My God, this one made me sad.
“Where Reasons End” is a string of fictional dialogues between a mother and Nikolai, her deceased son. Nikolai committed suicide. Yiyun Li writes about trauma with an eloquence so intimate that her words read as her truth, and I had to look her up. She wrote the novel in the months following the passing of her own son.
I want everyone to read this book. It’s experimental in its effortless lack of linearity, but it reads with a heaviness that sinks like a brick. I never want to read it again, but I always want to have it close by.
Forever, always, never, Li cycles through these abstractions over and over. I do the same, we all do, until our feet cement in some hapless form of ever.
“The unspeakable is a wound that stays open always, always, and forever … I will be sad today and tomorrow, a week from now, a year from now. I will be sad forever.”
There’s a sickness in the notion of forever, a masturbatory kind of self-indulgence in thinking you can hold a person in your hands indefinitely. Reeling from the pain of a loss can be so intense that it becomes easier to choose to feel nothing at all. Li has filled what would be the heaviest kind of nothingness with words. She accepts her feelings as they come. Death is impossible, indisputable, and Li deals with it.
Time wasn’t made for us to touch, but Li knows better. She doesn’t dare toy with tomorrow; instead, she strangles a fever dream out of today.
“A self is timeless,” Li writes. “Tenseless.”
And I can see it. I see her time, hear it screeching, watch as it evaporates altogether. Her language is so entrenched in time’s failure to pass, and what results is a white-knuckle kind of clinging to grief that’s expressed as honestly and genuinely as anyone can.
“What if, having lived through a dark and bleak time, a parent can convince a child that what we need is not a light that will lead us somewhere, but the resolution to be nowhere, even if it’s ever and forever.”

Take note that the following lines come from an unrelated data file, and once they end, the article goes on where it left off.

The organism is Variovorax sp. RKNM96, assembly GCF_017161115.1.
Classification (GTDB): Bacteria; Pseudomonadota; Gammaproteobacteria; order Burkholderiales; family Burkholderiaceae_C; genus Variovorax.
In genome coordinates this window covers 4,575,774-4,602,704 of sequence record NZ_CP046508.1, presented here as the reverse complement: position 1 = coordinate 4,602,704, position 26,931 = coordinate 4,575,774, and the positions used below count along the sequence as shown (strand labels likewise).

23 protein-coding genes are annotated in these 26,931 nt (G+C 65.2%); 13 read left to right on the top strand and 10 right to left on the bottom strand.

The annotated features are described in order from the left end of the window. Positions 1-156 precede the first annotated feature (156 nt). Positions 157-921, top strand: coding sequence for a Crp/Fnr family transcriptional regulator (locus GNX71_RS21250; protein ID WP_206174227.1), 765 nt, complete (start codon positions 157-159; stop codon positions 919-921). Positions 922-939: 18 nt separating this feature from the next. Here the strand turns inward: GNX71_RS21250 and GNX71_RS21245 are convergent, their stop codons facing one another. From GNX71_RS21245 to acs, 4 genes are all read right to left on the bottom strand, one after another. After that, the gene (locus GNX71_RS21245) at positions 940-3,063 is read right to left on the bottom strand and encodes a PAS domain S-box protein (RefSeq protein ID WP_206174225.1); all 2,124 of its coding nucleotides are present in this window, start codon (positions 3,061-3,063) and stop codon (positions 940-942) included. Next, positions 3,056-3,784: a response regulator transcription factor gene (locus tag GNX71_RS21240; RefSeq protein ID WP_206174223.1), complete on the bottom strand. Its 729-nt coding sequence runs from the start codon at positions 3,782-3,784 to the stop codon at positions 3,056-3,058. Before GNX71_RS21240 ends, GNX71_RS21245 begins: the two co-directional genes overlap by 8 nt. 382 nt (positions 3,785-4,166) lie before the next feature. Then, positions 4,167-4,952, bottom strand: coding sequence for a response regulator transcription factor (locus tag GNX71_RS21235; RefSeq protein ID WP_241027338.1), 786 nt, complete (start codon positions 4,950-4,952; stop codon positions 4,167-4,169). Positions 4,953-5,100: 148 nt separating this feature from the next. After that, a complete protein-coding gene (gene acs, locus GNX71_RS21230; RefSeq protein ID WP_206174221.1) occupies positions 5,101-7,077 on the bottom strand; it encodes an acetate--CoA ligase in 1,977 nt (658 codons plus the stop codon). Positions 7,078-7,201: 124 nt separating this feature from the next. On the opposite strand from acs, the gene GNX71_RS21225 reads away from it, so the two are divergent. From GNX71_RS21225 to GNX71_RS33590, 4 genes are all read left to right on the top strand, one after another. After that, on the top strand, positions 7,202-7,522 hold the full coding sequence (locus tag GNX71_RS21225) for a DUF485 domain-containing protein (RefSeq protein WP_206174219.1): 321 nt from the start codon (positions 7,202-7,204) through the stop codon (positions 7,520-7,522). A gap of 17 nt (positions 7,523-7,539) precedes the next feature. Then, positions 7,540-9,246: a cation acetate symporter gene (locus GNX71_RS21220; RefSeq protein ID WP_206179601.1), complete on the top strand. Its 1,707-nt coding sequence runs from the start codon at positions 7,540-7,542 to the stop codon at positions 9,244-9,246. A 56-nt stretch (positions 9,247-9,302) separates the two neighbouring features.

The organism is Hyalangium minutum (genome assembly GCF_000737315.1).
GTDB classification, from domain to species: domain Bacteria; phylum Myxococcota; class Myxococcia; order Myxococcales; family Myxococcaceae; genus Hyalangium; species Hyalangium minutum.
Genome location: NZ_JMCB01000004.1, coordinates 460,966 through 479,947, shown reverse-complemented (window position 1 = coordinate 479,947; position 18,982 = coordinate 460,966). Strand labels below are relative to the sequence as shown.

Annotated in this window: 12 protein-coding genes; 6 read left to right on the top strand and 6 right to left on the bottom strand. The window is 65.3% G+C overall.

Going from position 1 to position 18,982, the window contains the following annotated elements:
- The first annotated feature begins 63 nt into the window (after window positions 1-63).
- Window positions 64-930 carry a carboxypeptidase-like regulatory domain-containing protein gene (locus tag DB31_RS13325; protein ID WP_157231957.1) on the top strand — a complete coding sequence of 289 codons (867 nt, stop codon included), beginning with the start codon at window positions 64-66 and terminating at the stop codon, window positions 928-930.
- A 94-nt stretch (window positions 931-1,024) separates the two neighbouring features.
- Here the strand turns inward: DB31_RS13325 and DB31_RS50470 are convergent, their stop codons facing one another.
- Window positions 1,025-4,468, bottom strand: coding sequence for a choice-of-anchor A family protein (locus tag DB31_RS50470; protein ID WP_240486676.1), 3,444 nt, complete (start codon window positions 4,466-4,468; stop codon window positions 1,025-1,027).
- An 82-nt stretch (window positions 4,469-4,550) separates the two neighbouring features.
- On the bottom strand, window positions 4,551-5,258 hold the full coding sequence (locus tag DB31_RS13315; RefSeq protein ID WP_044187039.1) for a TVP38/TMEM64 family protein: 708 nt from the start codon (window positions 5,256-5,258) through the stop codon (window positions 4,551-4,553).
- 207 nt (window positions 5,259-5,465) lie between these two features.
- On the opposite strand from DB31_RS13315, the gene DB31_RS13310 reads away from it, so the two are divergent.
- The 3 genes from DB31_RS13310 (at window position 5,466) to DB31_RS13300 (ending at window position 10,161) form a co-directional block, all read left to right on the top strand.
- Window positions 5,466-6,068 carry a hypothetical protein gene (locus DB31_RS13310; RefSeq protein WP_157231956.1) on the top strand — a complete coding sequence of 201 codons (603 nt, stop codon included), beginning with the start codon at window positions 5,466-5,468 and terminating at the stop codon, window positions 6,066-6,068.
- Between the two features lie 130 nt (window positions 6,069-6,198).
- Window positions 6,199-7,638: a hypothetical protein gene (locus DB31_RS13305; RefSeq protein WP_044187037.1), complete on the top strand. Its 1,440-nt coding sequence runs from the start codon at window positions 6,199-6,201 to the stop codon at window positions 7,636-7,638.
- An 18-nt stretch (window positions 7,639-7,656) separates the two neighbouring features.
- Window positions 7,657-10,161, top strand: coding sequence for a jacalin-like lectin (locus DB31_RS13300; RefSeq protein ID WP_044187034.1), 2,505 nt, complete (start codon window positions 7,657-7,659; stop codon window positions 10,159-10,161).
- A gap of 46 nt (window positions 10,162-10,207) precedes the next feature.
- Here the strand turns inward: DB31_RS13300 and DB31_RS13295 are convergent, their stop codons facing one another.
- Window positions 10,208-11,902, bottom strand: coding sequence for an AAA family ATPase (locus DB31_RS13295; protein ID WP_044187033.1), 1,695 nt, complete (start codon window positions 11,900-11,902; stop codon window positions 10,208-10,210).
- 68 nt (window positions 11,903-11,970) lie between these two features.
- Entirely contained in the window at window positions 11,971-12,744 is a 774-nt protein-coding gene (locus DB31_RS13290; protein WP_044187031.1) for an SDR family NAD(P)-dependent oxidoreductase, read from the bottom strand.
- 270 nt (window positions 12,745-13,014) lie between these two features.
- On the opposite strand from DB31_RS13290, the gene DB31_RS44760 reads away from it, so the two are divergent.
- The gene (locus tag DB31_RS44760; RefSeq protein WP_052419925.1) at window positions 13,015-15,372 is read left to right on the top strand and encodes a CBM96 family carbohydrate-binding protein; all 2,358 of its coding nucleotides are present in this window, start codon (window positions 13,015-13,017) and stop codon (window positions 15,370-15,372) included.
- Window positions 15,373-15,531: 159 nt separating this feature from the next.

I don’t know what it means to live fully, or to live well, even. Life is delicate and unbearably breakable, and maybe it’s just a series of resolutions: an acceptance of the time we are given, be it boundless or not. Light doesn’t always have to be burning or fading. Sometimes it just needs to be on.
Nikolai’s mother asks him: “Life is imperfect, but it does mean something, no?”
Choosing to believe life does, in fact, mean something, is a hope-laden resolve. Life isn’t perfect, but it’s enough.
In one of the novel’s more overtly harrowing epicenters, our narrator recounts showing Nikolai a particular line from “Sense and Sensibility,” that “to wish was to hope, to hope was to expect.” Nikolai tasked himself with the hope to be perfect, and this hope translated into a searing belief that unless he could be, he had nothing left to live for. “Where Reasons End” is a mother’s grief over such a dire translation: “Who, my dear child, has taken the word lovable out of your dictionary and mine, and replaced it with perfect?”
What happens to Nikolai isn’t tragic — it’s sad. This book is sad, these conversations are sad. Li has created a life in this book from Nikolai’s words that’s opaque and grossly adversary to the fluidity of what it means to live. She grips time, treats death like taffy, and it’s not right or wrong. It just is.
Nikolai was too fast to taste his own freedom. The mother in this novel describes someone who dies as having the “privilege” of not being left behind — a sentiment so blunt it nearly broke me, as did many of Li’s words. Life is hard. What we’re doing here is so very hard. Unless there’s peace nestled inside the rubble of each moment, the days start to hollow themselves out.
The novel is aptly titled, because the dialogues that fill this narrative don’t happen so much as they simply are, like time is, life is, death is: reasonless, but present. Always.